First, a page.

The Information Security and Analysis Center (ISAC) has initiated efforts to enlist the best and brightest among India's ethical hackers in an effort shore up the nation's cybersecurity posture.
The initiative was announced last month at the Malcon Conference which was established in 2010 by Indian hacker Rajshekhar Murthy. Murthy believes action is needed to thwart rapidly growing cybercrime activity that is plaguing the nation.
“If you see the statistics, less than 15 percent of Indians use the internet, but we are already No. 1 when it comes to virus infections and we are No. 2 in cyber crimes... As the government is trying to spread its reach through financial inclusion and e-governance projects, it's crucial that we are able to handle cyber crime.” said Murthy.
The join the pool of ethical hackers, known as the National Security Database (NSD), prospective members will be required to pass a training and accreditation exam at a cost of about $500 - a potential barrier to recruitment.
“The NSD is a project to address the broader need, not just to identify the best security professionals in India... [but to see] where these professionals can assist the country not only in solving cyber crimes but in addressing policy issues and assisting in reforms to create better governance of IT security across critical infrastructure projects," said Murthy.
India is also looking to establish itself as a global leader in addressing cyber security issues. In October, Indian Communications & Information Technology Minister Shri Kapil Sibal and the EastWest Institute (EWI) hosted the Third Worldwide Cybersecurity Summit in New Delhi.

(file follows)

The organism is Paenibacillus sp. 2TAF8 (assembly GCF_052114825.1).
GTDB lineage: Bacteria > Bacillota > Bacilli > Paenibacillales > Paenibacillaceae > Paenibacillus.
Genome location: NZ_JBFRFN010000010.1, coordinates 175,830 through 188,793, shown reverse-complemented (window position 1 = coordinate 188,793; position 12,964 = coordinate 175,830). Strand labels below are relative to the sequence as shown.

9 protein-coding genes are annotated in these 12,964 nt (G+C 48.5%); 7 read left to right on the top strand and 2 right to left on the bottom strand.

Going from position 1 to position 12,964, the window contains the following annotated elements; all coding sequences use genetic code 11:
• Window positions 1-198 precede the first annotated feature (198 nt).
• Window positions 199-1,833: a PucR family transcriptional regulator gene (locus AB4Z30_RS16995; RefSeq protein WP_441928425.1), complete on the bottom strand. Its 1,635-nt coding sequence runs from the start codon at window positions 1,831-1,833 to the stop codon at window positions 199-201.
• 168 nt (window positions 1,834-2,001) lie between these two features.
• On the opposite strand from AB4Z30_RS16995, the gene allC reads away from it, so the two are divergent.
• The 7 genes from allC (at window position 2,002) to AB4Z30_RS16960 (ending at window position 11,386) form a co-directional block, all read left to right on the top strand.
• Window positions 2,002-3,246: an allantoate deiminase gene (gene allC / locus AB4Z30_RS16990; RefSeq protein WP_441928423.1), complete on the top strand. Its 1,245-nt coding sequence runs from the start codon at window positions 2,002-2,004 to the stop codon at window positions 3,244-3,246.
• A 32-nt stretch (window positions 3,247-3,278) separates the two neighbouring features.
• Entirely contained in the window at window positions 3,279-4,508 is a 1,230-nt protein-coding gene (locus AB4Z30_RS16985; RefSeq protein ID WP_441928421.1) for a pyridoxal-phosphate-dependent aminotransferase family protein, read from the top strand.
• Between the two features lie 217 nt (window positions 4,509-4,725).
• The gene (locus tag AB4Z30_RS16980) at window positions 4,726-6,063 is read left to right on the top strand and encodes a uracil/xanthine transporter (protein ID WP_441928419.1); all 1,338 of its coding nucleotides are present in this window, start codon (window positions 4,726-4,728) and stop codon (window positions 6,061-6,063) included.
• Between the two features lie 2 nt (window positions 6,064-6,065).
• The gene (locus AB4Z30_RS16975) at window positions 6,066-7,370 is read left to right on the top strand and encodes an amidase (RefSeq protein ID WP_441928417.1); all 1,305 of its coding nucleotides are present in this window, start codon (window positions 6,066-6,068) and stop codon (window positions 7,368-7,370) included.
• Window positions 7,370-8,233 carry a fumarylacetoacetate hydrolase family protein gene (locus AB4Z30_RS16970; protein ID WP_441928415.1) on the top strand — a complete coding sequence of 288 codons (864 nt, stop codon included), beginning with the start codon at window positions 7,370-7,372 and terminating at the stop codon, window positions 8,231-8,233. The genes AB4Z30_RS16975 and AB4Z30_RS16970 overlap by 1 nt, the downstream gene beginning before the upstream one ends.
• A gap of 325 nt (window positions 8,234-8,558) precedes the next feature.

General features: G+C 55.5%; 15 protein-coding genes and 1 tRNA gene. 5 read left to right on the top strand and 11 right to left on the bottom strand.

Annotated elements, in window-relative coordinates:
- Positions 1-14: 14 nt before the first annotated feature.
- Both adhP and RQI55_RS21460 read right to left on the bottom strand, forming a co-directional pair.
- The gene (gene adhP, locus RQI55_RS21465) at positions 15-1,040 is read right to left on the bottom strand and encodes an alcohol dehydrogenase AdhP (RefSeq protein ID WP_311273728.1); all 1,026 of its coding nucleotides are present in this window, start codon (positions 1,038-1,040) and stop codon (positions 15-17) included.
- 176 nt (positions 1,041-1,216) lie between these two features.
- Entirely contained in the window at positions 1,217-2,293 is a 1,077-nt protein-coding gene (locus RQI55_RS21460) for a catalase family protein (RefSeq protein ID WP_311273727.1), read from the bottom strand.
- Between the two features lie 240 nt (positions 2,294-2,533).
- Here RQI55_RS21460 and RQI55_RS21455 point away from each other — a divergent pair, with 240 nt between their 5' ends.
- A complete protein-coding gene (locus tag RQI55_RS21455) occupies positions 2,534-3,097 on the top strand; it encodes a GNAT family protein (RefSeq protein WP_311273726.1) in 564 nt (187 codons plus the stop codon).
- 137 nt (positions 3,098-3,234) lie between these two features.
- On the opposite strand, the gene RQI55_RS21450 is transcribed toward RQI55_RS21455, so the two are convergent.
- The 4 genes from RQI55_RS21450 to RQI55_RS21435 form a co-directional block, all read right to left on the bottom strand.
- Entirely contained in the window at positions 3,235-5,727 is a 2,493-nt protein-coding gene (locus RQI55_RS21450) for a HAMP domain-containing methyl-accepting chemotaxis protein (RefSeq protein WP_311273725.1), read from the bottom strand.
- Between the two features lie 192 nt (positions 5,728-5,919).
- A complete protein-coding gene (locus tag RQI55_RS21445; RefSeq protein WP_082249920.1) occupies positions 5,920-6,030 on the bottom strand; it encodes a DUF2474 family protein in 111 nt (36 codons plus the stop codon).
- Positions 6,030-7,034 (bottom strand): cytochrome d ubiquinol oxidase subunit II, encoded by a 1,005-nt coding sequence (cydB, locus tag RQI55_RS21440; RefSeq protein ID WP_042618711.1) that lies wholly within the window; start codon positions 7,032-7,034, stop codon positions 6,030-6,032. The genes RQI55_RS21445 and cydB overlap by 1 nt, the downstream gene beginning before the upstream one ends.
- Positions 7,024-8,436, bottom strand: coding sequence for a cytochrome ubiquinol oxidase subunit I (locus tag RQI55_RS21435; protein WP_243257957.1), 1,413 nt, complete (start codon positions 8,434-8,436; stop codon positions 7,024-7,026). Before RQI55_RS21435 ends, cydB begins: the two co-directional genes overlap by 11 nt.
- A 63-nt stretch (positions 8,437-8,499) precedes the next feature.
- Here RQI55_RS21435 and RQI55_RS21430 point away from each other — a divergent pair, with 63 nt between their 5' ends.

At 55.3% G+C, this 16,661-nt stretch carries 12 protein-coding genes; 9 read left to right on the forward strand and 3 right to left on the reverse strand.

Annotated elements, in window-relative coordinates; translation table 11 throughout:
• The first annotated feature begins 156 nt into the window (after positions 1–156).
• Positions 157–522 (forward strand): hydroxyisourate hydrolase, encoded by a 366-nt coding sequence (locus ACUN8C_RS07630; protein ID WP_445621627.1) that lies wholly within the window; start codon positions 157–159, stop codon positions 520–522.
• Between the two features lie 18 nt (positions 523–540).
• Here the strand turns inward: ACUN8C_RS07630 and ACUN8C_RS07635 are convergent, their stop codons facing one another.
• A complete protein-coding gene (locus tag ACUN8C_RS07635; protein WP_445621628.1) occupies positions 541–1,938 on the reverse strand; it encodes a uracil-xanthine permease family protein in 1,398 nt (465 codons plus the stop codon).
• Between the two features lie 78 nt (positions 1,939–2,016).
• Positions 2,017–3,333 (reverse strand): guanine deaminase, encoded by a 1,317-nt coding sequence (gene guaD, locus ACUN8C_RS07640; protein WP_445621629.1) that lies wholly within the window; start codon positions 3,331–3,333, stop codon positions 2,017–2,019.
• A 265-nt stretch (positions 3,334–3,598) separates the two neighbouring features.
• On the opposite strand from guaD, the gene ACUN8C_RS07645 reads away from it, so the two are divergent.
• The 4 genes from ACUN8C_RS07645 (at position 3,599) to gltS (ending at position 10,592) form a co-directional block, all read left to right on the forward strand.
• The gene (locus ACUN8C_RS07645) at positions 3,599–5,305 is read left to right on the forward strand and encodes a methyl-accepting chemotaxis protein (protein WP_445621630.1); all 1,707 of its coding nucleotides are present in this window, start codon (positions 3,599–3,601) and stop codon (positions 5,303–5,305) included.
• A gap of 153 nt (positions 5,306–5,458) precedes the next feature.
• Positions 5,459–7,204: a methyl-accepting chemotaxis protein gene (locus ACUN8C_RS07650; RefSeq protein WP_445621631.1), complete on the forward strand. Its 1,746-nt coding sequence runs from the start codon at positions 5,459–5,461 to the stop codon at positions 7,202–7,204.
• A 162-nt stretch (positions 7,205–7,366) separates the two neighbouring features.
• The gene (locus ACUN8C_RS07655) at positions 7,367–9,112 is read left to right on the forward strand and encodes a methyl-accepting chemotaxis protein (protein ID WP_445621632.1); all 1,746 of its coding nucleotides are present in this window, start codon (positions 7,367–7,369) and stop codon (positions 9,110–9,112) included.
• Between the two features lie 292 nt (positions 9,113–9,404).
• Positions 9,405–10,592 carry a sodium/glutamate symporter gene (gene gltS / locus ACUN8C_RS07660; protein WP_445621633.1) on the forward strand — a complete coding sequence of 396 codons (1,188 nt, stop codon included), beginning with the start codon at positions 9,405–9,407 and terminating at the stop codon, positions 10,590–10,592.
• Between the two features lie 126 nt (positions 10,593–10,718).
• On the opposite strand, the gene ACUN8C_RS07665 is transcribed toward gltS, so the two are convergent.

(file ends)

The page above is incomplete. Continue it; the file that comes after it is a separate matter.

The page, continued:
“India welcomes the decision of the EastWest Institute to bring this powerful forum to New Delhi. Working together with like-minded countries and businesses worldwide, India will work hard to assure that practical advances in cybersecurity are made and international cooperation advanced. The Government of India is pleased to see Indian institutions like FICCI and NASSCOM play a vital role as co-sponsors,” Minister Sibal said.
The New Delhi Summit was India’s first major international event addressing cybersecurity issues and will bring together experts from both the private and government sectors.
"To combat cyber crimes and make the cyberspace secure, there is a need for greater government-to-government collaboration on sharing of information, global vision to deal with hackers, legal framework that addresses the requirements at the global, and wider public-private collaboration," said Sibal.
EWI and their Indian counterparts have also initiated the “New Delhi Summit Process,” which is composed of three high-level working groups comprised of Indian and international experts. Each working group will address specific cybersecurity issues.
The first group will focus on ways to secure the global IT supply chain, which, while another will focus on standards, policy and regulations governing the cloud computing industry. The third working group will focus on secure encryption, taking into consideration the governments’ need for surveillance to foster national security.